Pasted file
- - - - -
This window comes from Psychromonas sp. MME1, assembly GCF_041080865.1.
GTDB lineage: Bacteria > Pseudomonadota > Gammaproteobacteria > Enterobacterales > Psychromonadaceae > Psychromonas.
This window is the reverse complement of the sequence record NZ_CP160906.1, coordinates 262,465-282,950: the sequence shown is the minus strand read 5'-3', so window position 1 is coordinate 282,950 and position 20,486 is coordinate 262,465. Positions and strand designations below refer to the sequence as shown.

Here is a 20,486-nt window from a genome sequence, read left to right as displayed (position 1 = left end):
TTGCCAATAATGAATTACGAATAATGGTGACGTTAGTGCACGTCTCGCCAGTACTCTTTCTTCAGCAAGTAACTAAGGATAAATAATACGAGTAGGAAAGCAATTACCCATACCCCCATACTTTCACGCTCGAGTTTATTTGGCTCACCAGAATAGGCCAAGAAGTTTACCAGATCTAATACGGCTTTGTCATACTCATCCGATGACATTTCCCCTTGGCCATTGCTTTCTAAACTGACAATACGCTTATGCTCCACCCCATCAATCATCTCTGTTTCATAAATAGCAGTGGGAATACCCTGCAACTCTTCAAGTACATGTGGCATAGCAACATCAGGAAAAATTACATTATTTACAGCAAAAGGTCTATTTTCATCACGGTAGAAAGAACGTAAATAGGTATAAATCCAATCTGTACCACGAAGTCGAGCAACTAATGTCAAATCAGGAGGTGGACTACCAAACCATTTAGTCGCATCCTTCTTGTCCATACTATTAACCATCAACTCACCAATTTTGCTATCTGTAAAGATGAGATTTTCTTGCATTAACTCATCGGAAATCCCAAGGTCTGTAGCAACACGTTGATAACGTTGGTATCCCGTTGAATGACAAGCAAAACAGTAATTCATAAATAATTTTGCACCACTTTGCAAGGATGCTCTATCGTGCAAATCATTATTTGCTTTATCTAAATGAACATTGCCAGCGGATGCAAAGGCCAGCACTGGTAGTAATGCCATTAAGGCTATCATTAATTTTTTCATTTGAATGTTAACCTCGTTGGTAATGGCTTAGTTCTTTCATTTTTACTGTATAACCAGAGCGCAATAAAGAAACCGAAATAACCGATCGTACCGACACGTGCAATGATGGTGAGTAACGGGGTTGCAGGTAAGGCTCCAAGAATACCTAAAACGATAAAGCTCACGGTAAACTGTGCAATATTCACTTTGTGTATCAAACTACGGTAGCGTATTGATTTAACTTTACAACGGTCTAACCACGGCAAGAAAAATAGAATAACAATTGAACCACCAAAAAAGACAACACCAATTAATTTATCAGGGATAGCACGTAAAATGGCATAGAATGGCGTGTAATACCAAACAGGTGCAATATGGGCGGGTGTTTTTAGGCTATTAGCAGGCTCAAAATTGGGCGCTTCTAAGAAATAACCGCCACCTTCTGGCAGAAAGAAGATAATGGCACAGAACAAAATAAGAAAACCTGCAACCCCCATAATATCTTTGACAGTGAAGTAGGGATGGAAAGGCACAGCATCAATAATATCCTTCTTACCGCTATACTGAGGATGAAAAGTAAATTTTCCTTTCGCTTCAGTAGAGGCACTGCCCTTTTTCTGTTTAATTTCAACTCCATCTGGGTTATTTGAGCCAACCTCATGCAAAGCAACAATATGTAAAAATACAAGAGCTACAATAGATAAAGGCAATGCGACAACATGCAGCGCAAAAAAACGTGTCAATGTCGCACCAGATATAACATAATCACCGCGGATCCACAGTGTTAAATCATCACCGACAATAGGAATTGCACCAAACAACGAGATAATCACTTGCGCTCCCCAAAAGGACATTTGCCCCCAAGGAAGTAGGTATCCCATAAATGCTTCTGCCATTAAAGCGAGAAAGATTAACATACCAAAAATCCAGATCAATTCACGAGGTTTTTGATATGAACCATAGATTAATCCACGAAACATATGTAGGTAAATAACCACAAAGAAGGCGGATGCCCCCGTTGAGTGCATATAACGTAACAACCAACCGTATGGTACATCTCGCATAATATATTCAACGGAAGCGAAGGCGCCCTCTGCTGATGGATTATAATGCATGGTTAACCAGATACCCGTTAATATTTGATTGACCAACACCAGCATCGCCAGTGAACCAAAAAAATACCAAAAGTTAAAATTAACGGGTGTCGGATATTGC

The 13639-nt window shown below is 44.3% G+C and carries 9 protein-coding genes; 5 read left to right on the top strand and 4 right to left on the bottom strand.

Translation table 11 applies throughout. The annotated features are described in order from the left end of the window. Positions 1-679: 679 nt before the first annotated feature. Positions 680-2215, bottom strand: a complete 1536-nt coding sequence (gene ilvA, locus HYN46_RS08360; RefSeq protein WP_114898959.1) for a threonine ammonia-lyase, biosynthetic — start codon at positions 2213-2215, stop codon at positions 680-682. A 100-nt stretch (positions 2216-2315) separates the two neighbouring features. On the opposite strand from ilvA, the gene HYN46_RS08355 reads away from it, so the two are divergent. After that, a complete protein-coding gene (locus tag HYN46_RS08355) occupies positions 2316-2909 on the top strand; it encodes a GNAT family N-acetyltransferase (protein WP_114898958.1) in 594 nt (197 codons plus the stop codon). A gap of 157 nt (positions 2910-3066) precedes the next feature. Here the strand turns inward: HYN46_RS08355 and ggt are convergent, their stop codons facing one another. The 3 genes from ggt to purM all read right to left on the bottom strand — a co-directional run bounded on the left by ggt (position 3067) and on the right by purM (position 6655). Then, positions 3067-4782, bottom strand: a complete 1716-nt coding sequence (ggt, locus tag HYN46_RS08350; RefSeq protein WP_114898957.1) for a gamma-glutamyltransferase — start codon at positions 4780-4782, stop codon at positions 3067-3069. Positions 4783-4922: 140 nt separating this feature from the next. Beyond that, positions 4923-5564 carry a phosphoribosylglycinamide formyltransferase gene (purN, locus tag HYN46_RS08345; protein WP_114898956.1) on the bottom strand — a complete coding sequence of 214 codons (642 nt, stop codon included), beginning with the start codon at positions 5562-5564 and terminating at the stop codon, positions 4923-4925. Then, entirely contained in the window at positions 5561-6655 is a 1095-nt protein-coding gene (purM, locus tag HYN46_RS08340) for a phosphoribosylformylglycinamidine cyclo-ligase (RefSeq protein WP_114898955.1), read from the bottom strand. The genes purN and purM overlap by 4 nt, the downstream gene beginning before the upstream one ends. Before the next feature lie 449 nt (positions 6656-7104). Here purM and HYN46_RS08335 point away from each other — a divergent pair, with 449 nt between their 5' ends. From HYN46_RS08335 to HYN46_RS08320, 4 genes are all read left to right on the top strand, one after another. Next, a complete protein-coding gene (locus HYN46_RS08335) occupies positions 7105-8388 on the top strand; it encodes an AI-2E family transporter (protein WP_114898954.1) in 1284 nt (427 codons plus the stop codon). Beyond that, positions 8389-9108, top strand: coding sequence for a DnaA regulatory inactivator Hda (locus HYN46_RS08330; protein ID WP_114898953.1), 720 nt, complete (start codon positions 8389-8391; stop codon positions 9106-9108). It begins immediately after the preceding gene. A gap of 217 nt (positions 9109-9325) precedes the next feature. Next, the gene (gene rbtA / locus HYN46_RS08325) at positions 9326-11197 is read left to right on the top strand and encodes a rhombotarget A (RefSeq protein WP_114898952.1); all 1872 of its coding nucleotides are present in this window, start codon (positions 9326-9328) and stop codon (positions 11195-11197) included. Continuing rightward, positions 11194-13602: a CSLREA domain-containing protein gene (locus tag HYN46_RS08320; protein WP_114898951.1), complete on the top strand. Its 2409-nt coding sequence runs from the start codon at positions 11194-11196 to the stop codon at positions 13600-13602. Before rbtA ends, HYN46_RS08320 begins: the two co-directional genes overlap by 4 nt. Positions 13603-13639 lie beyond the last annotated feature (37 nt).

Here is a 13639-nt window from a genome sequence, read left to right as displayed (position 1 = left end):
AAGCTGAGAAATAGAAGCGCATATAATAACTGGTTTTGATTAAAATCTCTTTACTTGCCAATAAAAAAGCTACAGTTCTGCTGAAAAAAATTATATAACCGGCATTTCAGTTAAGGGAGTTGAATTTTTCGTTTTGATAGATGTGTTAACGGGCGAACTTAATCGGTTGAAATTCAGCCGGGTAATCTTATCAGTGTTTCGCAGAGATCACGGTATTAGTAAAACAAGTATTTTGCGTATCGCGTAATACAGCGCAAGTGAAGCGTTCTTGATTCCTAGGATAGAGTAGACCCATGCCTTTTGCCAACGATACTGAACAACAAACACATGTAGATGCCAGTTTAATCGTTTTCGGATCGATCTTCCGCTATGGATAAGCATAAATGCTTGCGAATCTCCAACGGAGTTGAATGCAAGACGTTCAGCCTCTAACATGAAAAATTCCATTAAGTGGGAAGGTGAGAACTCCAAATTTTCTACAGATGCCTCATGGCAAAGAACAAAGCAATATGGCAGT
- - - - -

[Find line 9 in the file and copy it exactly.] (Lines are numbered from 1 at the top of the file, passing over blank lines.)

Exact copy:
AAGCTGAGAAATAGAAGCGCATATAATAACTGGTTTTGATTAAAATCTCTTTACTTGCCAATAAAAAAGCTACAGTTCTGCTGAAAAAAATTATATAACCGGCATTTCAGTTAAGGGAGTTGAATTTTTCGTTTTGATAGATGTGTTAACGGGCGAACTTAATCGGTTGAAATTCAGCCGGGTAATCTTATCAGTGTTTCGCAGAGATCACGGTATTAGTAAAACAAGTATTTTGCGTATCGCGTAATACAGCGCAAGTGAAGCGTTCTTGATTCCTAGGATAGAGTAGACCCATGCCTTTTGCCAACGATACTGAACAACAAACACATGTAGATGCCAGTTTAATCGTTTTCGGATCGATCTTCCGCTATGGATAAGCATAAATGCTTGCGAATCTCCAACGGAGTTGAATGCAAGACGTTCAGCCTCTAACATGAAAAATTCCATTAAGTGGGAAGGTGAGAACTCCAAATTTTCTACAGATGCCTCATGGCAAAGAACAAAGCAATATGGCAGT